Inbound marketing focuses on online channels and their usage. By providing value in the form of information and making that information findable via search (SEO) as well as distributing it through social channels, prospective customers learn about the brand driven by their interests, rather than as a result of interruption marketing or outbound cold calls.

Between content curation and content creation efforts, inbound marketing efforts should be aligned with the channels that are most connected with your community. The mix of inbound marketing outreach activities varies by channel, but a good place to start is with a balanced approach along the lines of:
  • Blog posts : 1-3 times per week, with content useful to your customers
  • Social media distribution : Share content to Facebook, Twitter, Google+, LinkedIn, Slideshare, Medium, Reddit, Quora, StumbleUpon, Tumblr etc., based on which channels are most relevant to your prospects and customers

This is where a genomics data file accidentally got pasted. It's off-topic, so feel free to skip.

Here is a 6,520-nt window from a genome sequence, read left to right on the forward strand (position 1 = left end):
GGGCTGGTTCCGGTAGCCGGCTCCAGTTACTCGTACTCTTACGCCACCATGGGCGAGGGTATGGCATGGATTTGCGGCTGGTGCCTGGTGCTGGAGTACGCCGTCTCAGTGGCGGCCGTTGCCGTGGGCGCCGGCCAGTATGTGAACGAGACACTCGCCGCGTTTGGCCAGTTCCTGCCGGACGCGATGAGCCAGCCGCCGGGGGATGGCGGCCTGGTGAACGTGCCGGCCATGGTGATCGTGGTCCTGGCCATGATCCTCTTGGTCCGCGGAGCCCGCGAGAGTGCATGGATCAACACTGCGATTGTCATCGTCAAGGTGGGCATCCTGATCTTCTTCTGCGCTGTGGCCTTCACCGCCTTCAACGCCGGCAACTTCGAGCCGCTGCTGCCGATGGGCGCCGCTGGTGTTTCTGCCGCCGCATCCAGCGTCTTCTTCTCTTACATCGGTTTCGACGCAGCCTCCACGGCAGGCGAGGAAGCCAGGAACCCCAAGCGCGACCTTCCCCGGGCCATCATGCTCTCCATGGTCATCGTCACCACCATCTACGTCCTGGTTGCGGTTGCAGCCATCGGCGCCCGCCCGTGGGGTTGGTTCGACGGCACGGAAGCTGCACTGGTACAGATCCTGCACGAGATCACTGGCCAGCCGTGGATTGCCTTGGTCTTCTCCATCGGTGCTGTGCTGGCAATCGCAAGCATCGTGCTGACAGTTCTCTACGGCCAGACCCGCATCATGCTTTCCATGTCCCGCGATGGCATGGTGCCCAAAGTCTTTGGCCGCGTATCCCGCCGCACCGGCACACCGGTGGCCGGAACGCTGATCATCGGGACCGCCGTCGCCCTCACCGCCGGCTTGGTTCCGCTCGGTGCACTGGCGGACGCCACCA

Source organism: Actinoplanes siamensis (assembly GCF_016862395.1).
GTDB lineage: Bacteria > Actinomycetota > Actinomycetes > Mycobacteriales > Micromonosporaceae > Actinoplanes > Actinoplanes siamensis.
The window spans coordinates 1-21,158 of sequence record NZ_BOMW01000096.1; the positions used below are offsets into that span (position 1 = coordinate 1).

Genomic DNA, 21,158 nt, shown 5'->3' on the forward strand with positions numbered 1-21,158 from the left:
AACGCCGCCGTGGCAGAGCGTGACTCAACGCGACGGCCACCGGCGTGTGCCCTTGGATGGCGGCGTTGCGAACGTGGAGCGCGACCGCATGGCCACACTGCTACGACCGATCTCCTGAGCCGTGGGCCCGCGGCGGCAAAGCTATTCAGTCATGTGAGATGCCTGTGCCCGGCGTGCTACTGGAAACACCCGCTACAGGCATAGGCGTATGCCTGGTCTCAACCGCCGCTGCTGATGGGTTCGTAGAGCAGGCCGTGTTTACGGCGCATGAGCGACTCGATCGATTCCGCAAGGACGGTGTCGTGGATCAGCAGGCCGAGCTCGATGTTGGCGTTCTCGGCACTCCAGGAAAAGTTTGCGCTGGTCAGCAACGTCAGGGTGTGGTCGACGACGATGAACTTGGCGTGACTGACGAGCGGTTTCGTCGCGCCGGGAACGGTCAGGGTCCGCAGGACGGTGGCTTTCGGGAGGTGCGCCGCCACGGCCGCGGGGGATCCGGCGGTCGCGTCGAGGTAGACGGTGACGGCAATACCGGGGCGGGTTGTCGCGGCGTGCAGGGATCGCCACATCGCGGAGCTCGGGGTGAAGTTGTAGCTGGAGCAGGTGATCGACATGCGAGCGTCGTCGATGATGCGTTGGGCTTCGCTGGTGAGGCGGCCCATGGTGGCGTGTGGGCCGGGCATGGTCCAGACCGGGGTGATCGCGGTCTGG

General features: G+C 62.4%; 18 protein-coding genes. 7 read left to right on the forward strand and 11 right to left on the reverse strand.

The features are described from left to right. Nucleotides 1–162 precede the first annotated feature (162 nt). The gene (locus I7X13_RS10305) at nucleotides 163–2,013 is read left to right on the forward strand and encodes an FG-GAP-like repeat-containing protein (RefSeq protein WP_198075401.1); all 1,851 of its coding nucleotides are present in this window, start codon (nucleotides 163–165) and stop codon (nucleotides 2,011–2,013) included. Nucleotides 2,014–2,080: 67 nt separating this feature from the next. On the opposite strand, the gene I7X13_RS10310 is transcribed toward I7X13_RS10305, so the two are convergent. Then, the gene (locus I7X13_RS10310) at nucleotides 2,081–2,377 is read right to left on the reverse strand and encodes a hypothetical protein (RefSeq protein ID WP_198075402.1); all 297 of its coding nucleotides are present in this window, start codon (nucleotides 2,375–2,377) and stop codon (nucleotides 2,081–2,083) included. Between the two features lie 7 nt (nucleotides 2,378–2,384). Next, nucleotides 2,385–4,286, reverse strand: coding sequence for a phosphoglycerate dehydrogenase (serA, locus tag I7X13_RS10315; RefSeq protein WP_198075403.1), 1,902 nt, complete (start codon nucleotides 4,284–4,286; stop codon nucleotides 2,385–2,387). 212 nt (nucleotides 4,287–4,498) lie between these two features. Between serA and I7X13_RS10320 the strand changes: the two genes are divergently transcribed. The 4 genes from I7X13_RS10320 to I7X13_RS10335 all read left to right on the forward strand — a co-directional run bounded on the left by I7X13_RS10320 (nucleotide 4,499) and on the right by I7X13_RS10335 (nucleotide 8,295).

• Other blogs : Participate in conversations relevant to your brand and industry without being spammy
  • Email newsletters : Twice a month, not too long, ONE call-to-action
  • Guest posts : Write them first then offer to others
  • Ebooks : Visually appealing, on-topic, with designated landing page for lead generation
  • Videos:  Short video (less than two minutes) almost always wins
  • Others: Infographics, how-to guides, case studies, whitepapers
-- Christopher Carfi, Social Media Today